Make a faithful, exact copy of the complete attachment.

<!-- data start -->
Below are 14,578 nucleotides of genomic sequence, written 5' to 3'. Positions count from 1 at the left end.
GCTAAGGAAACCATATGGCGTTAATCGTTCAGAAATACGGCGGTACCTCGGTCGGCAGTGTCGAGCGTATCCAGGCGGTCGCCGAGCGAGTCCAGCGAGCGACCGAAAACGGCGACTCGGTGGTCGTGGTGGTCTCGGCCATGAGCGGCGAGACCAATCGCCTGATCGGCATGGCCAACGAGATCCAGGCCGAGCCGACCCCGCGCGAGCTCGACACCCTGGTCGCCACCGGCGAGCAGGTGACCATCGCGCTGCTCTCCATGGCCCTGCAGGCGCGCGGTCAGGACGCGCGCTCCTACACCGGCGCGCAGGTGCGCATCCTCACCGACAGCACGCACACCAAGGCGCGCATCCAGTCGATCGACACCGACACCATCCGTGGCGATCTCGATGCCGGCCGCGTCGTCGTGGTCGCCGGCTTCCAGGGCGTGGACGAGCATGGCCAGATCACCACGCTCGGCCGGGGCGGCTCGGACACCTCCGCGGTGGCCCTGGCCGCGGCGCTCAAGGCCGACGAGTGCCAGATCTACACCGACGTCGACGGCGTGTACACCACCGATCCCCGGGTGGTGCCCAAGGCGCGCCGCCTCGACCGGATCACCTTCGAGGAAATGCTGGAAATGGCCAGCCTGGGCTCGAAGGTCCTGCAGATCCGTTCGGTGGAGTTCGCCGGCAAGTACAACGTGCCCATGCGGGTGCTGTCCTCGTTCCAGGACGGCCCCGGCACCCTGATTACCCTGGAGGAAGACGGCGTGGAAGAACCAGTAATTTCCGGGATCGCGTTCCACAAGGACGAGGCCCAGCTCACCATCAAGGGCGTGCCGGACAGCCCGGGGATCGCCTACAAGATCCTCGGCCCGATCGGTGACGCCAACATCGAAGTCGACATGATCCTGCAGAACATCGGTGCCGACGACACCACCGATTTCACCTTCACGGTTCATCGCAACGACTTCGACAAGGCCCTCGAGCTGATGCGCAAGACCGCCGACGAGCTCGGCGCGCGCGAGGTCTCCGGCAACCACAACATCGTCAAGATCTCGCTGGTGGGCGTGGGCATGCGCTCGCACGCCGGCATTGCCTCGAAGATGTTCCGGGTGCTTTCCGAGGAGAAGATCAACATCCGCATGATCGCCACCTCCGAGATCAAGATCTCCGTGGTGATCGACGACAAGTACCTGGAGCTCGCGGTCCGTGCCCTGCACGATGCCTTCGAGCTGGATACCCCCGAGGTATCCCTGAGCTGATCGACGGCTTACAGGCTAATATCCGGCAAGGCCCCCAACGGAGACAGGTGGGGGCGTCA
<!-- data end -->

Below are 14,578 nucleotides of genomic sequence, written 5' to 3'. Positions count from 1 at the left end.
GCTAAGGAAACCATATGGCGTTAATCGTTCAGAAATACGGCGGTACCTCGGTCGGCAGTGTCGAGCGTATCCAGGCGGTCGCCGAGCGAGTCCAGCGAGCGACCGAAAACGGCGACTCGGTGGTCGTGGTGGTCTCGGCCATGAGCGGCGAGACCAATCGCCTGATCGGCATGGCCAACGAGATCCAGGCCGAGCCGACCCCGCGCGAGCTCGACACCCTGGTCGCCACCGGCGAGCAGGTGACCATCGCGCTGCTCTCCATGGCCCTGCAGGCGCGCGGTCAGGACGCGCGCTCCTACACCGGCGCGCAGGTGCGCATCCTCACCGACAGCACGCACACCAAGGCGCGCATCCAGTCGATCGACACCGACACCATCCGTGGCGATCTCGATGCCGGCCGCGTCGTCGTGGTCGCCGGCTTCCAGGGCGTGGACGAGCATGGCCAGATCACCACGCTCGGCCGGGGCGGCTCGGACACCTCCGCGGTGGCCCTGGCCGCGGCGCTCAAGGCCGACGAGTGCCAGATCTACACCGACGTCGACGGCGTGTACACCACCGATCCCCGGGTGGTGCCCAAGGCGCGCCGCCTCGACCGGATCACCTTCGAGGAAATGCTGGAAATGGCCAGCCTGGGCTCGAAGGTCCTGCAGATCCGTTCGGTGGAGTTCGCCGGCAAGTACAACGTGCCCATGCGGGTGCTGTCCTCGTTCCAGGACGGCCCCGGCACCCTGATTACCCTGGAGGAAGACGGCGTGGAAGAACCAGTAATTTCCGGGATCGCGTTCCACAAGGACGAGGCCCAGCTCACCATCAAGGGCGTGCCGGACAGCCCGGGGATCGCCTACAAGATCCTCGGCCCGATCGGTGACGCCAACATCGAAGTCGACATGATCCTGCAGAACATCGGTGCCGACGACACCACCGATTTCACCTTCACGGTTCATCGCAACGACTTCGACAAGGCCCTCGAGCTGATGCGCAAGACCGCCGACGAGCTCGGCGCGCGCGAGGTCTCCGGCAACCACAACATCGTCAAGATCTCGCTGGTGGGCGTGGGCATGCGCTCGCACGCCGGCATTGCCTCGAAGATGTTCCGGGTGCTTTCCGAGGAGAAGATCAACATCCGCATGATCGCCACCTCCGAGATCAAGATCTCCGTGGTGATCGACGACAAGTACCTGGAGCTCGCGGTCCGTGCCCTGCACGATGCCTTCGAGCTGGATACCCCCGAGGTATCCCTGAGCTGATCGACGGCTTACAGGCTAATATCCGGCAAGGCCCCCAACGGAGACAGGTGGGGGCGTCA